White Sox offensive fantasies return

All it took was some janketty Rockies pitching and some thin air.

-Adam Eaton is looking as advertised once more. He reached base four times in three different ways, and upped his all-important OBP to .350 on the season. As a touching tribute to Juan Pierre, Eaton's OBP is higher than his slugging percentage for the moment.

As much as a the grindy table-setter player can be overly-fetishized often, the White Sox have been in need of a player focused on getting on base, as they haven't been able to properly fill out the most OBP-centric slot in the lineup in any proper way for some time. Eaton's current figure would obviously have led the 2013 team, but it would also be the highest OBP from a Sox leadoff man since Scott Podsednik posted a .353 in 2009.

Relative to league averages, not since Ray Durham started out the 2002 season red-hot has a White Sox hitter even come as close to being 10% above-average at getting on base as a simple .350 OBP would be. Many will trumpet Eaton as a return of a "grinder" to the order, but the Sox have had "grinders" more recently than they had a speedy contact hitter with a concept of a plate approach.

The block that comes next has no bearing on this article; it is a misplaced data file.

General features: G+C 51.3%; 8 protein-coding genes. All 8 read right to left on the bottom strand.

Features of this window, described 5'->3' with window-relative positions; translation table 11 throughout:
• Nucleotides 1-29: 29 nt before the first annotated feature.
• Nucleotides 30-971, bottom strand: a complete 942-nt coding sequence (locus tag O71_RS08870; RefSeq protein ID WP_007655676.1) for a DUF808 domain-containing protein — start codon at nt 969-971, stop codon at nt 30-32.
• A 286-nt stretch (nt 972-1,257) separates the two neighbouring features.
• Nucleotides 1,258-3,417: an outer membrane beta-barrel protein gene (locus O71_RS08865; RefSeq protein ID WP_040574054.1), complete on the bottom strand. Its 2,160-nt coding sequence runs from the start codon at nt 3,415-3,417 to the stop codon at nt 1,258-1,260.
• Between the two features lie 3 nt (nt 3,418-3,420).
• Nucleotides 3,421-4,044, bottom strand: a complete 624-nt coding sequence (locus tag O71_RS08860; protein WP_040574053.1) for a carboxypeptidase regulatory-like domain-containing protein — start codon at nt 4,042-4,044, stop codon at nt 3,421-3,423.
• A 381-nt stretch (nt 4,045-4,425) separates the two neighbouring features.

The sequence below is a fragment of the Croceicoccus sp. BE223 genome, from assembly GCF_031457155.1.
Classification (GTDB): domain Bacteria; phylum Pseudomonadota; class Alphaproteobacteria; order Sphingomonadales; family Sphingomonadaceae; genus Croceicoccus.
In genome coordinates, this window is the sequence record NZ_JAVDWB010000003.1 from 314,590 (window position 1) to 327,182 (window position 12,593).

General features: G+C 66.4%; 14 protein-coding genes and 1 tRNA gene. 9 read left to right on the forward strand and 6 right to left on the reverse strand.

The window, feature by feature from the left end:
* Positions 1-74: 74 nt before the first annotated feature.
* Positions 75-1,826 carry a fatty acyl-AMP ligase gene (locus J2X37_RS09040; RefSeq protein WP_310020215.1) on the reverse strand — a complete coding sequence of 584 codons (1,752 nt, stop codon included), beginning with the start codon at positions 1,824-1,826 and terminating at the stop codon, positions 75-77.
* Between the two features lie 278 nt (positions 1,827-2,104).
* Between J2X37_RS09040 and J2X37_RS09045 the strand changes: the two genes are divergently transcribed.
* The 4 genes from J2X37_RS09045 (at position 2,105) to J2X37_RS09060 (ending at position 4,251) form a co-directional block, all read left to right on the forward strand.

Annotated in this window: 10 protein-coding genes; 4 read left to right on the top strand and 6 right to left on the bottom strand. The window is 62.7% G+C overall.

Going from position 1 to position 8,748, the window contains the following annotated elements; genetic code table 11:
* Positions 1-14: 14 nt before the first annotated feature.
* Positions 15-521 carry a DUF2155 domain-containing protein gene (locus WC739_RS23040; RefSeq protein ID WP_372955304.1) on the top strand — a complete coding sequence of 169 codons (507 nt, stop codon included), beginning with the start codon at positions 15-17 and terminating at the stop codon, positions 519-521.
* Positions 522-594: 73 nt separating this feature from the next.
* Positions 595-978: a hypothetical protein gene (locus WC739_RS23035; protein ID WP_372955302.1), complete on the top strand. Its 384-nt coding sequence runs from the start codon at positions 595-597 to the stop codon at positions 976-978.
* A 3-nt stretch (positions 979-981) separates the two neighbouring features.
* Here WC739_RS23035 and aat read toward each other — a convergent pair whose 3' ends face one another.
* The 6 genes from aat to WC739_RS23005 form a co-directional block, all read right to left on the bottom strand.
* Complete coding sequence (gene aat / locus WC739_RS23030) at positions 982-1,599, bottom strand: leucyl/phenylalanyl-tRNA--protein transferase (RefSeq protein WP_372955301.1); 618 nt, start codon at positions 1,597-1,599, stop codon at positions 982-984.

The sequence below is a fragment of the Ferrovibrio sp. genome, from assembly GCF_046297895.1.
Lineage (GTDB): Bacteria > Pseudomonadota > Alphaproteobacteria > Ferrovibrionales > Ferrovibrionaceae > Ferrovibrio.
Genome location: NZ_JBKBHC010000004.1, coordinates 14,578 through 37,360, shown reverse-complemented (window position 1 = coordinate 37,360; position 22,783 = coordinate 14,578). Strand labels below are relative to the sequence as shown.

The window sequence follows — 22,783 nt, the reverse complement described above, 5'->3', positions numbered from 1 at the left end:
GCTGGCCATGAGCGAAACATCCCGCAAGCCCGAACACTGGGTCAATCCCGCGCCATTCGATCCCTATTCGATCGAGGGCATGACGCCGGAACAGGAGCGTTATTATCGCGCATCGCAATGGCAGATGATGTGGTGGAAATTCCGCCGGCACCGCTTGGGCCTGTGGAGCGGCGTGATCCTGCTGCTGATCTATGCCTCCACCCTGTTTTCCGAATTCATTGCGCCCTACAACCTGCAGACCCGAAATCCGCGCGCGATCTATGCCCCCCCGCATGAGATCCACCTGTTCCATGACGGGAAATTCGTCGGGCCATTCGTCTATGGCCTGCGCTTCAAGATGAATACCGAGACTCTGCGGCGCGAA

-Jose Abreu and Avisail Garcia both crushed their first and second home runs of the season Tuesday night, no doubt aided by Coors Field, bad sweeping breaking balls from lefty Franklin Morales and not a lot of top velocity coming from the Colorado bullpen.

But for both Abreu, who was in an 0-12, wobbly-looking and unfocused slump by the time his first blast came around, and Garcia, who spent the first week looking like more discussion of his readiness to take on a full-time MLB job should have been had, it was welcome return to satisfying and confidence-inspiring results. Garcia and Abreu both got a pair of pitches to drive. Now maybe they'll know where to look for them going forward.

-After going 4-5 with a walk Tuesday, Marcus Semien is all the way back to a .243/.300/.378 triple slash, or basically what could be hoped for from his rookie season.

If he maintains even this humble performance at the plate, he's essentially Gordon Beckham at an eighth of the price. If he improves, then it gets more embarrassing.

-Tuesday night's 15-run performance was the offense's biggest outburst since their 19-2 demolition of Texas on July 3 of 2012 and the six home runs were the most they hit in one game since 2009.

The Sox have now scored five runs or more in six of their eight games. They achieved the same feat seven times last April.

This is the type of dreamy performance is what buzzy dreams of a functional offense are made of. Colorado and Minnesota were both strongly below-average pitching staffs last season and Kansas City's success last year was somewhat propped up by defense and a career season from the now-departed Ervin Santana. They also beat up Jeremy Guthrie and noticeably did not beat up James Shields nor Bruce Chen.

So there's an element of pounding the pitchers they're supposed to pound going on here, but even that goes beyond what they were capable of last season. That could be one of the continual joys of 2014; clearing a bar that's been jammed six feet under the ground.